Tuesday, May 25, 2004

Our Complex Problem 2 - Foreign Troops

“Bringing in more and more varied foreign troops couldn’t hurt. I mean, Iraq needs as many troops as possible to stabilize the situation. And we need more foreign troops to take the heat off of us.” Let’s work with this.

Would more troops make Iraq safer or would they provide the Islamists with more targets? In places where we are confronting a large organized force (Najaf or Fallujah) it seems like the more troops the better. But what about the suicide bomber I wrote about earlier. How do more troops stop him, short of a real police state? More check points? Besides pissing off your average Iraqis and slowing everything down, how does this make Iraq safer? Soldiers at checkpoints do two things: they stop and inspect vehicles and they shoot vehicles that down stop. More checkpoints means more places for a bomber to blow himself up and kill foreign soldiers. And more checkpoints means more opportunities for nervous soldiers to shoot civilians who don’t stop, don’t stop fast enough, behave erratically. Also remember that US troops are the best trained in the world. Would Russian troops do any better? Or Vietnamese? Care to wager on that?

What if we got some Arabic speaking troops into Iraq? Couldn’t they help us get better information from the local people? Arab troops in Iraq? What are you smoking?

It’s certainly possible that more foreign troops in Iraq, courtesy of a fancy UN Security Council resolution, could enhance security. But there’s three issues with this no one talks about:

1] Realistically, the vast majority of any UN sanctioned mission would still be American, The Brits and Italians are already there. Everyone else would provide a token handful of troops.

2] The more governments that are ‘on the ground’ the harder it is to arrange any kind of concerted effort. Wesley Clark writes about this from when he was leading the Kosovo bombing, Each target had to be approved by each member of the coalition. Each target. And that was a bombing campaign. There were no troops on the ground. How do you think such a convoluted command structure would respond to the mutilations in Fallujah? Or the al-Sadr taking over Najaf?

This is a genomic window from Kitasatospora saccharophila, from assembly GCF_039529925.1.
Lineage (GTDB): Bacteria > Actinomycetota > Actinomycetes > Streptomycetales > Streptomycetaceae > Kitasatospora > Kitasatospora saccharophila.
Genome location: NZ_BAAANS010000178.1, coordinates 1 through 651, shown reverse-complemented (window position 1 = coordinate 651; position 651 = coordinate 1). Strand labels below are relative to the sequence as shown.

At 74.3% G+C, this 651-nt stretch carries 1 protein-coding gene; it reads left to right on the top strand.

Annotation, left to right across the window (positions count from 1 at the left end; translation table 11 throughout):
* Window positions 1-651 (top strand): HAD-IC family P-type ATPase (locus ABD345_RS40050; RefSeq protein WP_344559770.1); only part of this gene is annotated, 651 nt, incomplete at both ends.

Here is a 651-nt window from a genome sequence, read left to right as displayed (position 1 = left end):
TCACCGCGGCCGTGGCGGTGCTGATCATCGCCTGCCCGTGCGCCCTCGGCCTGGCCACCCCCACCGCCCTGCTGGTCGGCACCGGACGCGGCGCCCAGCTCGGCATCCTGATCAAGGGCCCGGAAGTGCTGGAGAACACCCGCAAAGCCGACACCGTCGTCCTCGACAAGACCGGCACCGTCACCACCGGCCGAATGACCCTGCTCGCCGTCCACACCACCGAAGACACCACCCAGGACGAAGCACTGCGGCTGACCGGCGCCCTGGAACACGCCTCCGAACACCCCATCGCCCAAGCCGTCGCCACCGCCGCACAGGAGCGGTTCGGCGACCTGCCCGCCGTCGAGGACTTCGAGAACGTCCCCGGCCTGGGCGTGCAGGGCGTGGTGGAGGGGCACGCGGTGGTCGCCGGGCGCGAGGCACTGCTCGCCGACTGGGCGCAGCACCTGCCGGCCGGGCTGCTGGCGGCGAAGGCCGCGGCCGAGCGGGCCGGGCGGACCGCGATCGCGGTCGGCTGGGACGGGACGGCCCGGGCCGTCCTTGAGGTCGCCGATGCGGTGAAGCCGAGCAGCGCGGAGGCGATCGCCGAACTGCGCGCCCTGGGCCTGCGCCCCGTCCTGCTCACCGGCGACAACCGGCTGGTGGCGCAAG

3] Some foreign troops may cause more trouble than they are worth. Much more trouble. First, Iraqis would refuse any troops from Iraq’s traditional enemies, Turkey and Iran. Second, Iraqis, as Muslims, may resist troops seen as anti-Islamic, such as Russia (because of the Soviet invasion of Afghanistan and the ongoing Russian war on Chechnya).

Third, some troops may reduce violence in Iraq by ‘exporting’ the violence elsewhere. Hypothetical example: troops from Nigeria or India manning a checkpoint I mentioned earlier, shoot and kill a car filled with Iraqi women who did not stop at the checkpoint (the US shot some women in the last days of the war in this same scenario). News of the accidental shooting spreads around the globe. Both Nigeria and India have restless Muslim minorities. Riots break out in those nations, killing several people. Things can easily spiral out of control. Is it worth destabilizing other nations just to get 1000 soldiers in Iraq and another name in the coalition? (If you think I’m exaggerating remember that there was a riot in Nigeria over a newspaper article about a beauty pageant. You don’t think there would be a riot over Muslim women killed by Nigerian troops. Do a Google search on Muslim Riot India and see what you get. Point being that there are a lot of people looking for an excuse to incite religious riots. And these riots have a way of sparking reprisals. ) In short, foreign troops, just like American troops, will make mistakes and occasionally civilians will get hurt. Imagine Abu Ghraib if the perpetrators were French. How do you think the Muslims in France would react?

Fourth, there’s the possibility of troop on troop violence. Not friendly fire but purposeful killing of one coalition member by another. Think I’m joking? It happened in Kosovo recently. On April 18 a Jordanian peacekeeper killed 3 Americans and wounded 10 others. "He just opened fire on them," Napolitano said in a telephone interview. "It lasted about 10 minutes." Jordan has 120 officers in Kosovo. ” the dead assailant, Ali, is being investigated for connections with Hamas.”

Fifth, there’s the distinct possibility that troops from certain countries may actually sympathize with the Islamist fighter and help them, as illustrated above. Would we actually trust Indonesian troops to help us hunt down jihad warriors? Would you trust Pakistanis to watch the backs of our boys in Najaf? Would you trust them to guard a UN compound? (You may remember how efficient and reliable Pakistanis troops are from watching Black Hawk Down. They brought in the tanks to rescue our Rangers. Didn’t see any tanks did you? Exactly.)

More troops may help but they certainly bring with them a set of risks and they will create problems that we don’t currently face. Remember that when you hear people praising “the multilateral approach” or “consensus building.” Foreign troops are not the panacea that some people make them out to be.


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